Cycling broadcaster and former professional rider Paul Sherwen has passed away at 62-years-old. The Lancashire, England native was the voice of the Tour de France for many viewers commentating alongside Phil Ligget for decades most recently on NBC Sports. Sherwen lived in Kampala, Uganda.
Before becoming a broadcaster, Sherwen was a professional cyclist racing the Tour de France on seven occasions between 1978 and 1985. He was British national champion twice during his career.
Solo tu fai al CAOS mio
Well this site contains a few cycling graphics that should please every cycling fan.
“Simple Explanation Of The Principles Of Balanced Involved
Riding That Is Easy and Riding That Is Difficult – The Steering of the Wheel from Side to Side Keeps It Under the Centre of Gravity of the Body – What Speed Has to Do With it – Facts of Interest to All Wheelmen.”“ When bicycles first came into use, the general impression was that the task of balancing them could only be acquired after weeks of patient and persevering practice. This is not true; nevertheless, it would not be reasonable to form any other conclusion if guided wholly by appearance, for certainly when one sees a rider coming along the road, the wonder is, how can he manage to keep in an upright position with so little apparent effort. It is probable that there are very few persons who have not at some time or other tried to settle in their own minds this question, and, judging from the general impression that prevails among those who do not know how to ride, the conclusions arrived at are in most cases erroneous. Almost every one believes that it is easier to balance the wheel when running slow than when going at a high rate of speed, but this is just the reverse of the facts, as every rider well knows. The most difficult thing to do on a bicycle is to stand still. The next most difficult thing is to move along at the slowest possible speed. Any novice can ride at a ten or twelve mile per hour velocity, but he who can go at one mile rate is an expert.
As a matter of fact, the art of balancing a bicycle is not difficult to acquire, and now when nearly every one rides this fact has become very well known. Why a feat that looks so difficult should be so easy has puzzled many a mind, and any number of attempts to solve the problem have been made, but in almost every case the theories developed have been incorrect, either wholly or in part. The most common notion that prevails in relation to the subject is that the headway, as it is generally expressed, or, more properly speaking, the momentum, keeps the wheel from falling over. This supposition is only partially true; the velocity only assists in maintaining a balance, and this is the reason why it is easier to ride fast than slow. But this very fact, that speed simplifies the act of balancing, has led almost every one to believe that it is the only cause upon which the action depends.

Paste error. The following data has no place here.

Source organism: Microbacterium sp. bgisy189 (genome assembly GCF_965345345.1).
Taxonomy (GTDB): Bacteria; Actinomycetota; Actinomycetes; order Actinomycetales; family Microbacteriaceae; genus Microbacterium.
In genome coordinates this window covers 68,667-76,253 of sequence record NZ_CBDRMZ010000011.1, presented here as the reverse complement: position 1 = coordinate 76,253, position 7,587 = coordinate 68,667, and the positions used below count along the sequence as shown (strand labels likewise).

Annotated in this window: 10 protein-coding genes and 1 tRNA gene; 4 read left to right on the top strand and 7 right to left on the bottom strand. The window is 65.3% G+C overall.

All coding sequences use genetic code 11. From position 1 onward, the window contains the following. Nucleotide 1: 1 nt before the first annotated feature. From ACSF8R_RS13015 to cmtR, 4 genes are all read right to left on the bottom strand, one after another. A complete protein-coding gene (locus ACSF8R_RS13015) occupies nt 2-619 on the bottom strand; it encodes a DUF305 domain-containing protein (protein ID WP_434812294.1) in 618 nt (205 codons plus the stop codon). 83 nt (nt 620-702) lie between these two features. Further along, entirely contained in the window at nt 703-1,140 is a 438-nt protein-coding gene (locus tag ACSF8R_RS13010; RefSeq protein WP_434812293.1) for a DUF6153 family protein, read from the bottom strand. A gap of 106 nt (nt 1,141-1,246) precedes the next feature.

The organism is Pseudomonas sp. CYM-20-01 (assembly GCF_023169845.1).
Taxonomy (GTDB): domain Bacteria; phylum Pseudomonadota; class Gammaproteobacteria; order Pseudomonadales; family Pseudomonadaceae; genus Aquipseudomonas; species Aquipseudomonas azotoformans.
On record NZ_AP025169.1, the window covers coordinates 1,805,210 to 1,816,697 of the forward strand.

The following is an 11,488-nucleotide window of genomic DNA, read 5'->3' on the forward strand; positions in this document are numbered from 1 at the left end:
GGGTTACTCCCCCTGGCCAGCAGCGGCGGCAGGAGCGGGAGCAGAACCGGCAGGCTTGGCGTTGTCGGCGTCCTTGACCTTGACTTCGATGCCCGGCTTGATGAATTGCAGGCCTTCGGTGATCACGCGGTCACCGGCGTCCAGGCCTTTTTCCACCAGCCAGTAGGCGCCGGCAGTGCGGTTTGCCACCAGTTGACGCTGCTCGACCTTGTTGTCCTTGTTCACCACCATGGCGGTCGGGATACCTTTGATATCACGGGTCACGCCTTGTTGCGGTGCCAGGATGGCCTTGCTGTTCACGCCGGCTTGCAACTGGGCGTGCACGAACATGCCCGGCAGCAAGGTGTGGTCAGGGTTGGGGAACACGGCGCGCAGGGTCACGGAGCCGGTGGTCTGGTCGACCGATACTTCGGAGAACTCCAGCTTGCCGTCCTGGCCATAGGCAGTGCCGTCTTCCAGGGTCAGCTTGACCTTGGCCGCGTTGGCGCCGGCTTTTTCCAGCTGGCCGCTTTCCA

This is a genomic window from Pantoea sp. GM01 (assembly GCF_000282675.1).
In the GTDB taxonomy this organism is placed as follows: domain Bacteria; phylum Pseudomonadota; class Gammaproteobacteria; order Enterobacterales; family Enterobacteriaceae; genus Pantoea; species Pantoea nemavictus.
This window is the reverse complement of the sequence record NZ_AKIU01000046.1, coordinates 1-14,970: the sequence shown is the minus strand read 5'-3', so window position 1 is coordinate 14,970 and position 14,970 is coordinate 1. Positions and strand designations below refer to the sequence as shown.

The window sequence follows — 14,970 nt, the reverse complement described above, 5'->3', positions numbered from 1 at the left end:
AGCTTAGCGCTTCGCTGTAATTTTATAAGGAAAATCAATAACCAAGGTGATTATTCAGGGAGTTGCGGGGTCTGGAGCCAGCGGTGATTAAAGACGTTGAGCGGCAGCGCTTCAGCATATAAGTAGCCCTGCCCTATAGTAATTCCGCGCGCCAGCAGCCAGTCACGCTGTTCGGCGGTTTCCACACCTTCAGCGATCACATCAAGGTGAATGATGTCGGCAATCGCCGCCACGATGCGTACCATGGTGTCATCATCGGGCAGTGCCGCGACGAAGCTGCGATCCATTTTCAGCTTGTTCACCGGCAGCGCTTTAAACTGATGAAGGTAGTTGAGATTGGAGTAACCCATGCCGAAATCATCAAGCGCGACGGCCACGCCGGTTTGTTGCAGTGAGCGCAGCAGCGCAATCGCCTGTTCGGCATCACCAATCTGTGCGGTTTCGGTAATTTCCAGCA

The real reason why a bicycle can be balanced so easily is that the wheel can be steered from side to side; and thus be kept under the centre of gravity of the body. If the wheel could not be turned to one side or the other, but was confined to a straight line, the balance could only be maintained by throwing the body from side to side, so as to keep the centre of gravity over the wheel, and this would be far more difficult to accomplish. To illustrate this point, consider the case of a man trying to balance himself upon the heels of his shoes. He will soon feel that his weight is going either forward or back-ward, and to avoid falling over he will take a few short steps in the direction in which his body is moving, and thus restore the equilibrium. So long as he keeps moving his heels, one way or the other, he will have no difficulty In preserving his balance; but if he tries to accomplish the same result without moving his heels he will find that he can only maintain a balance for a few seconds, and to accompliRh even that much he will have to swing his body and arms around in anything but a graceful manner. This explains why it is so much easier to maintain a balance on stilts than on a tight rope. One would naturally suppose that the latter would be the easier, because the whole length of the foot rests upon the rope, and, therefore, only the tendency to fall over sidewise has to be counteracted; while with the stilts, as they terminate in very small ends, the body can tip in any direction. But the stilt walker can balance himself without difficulty, because no matter in what direction he may incline he can keep the stilts under the body by simply stepping in that direction. >>eXc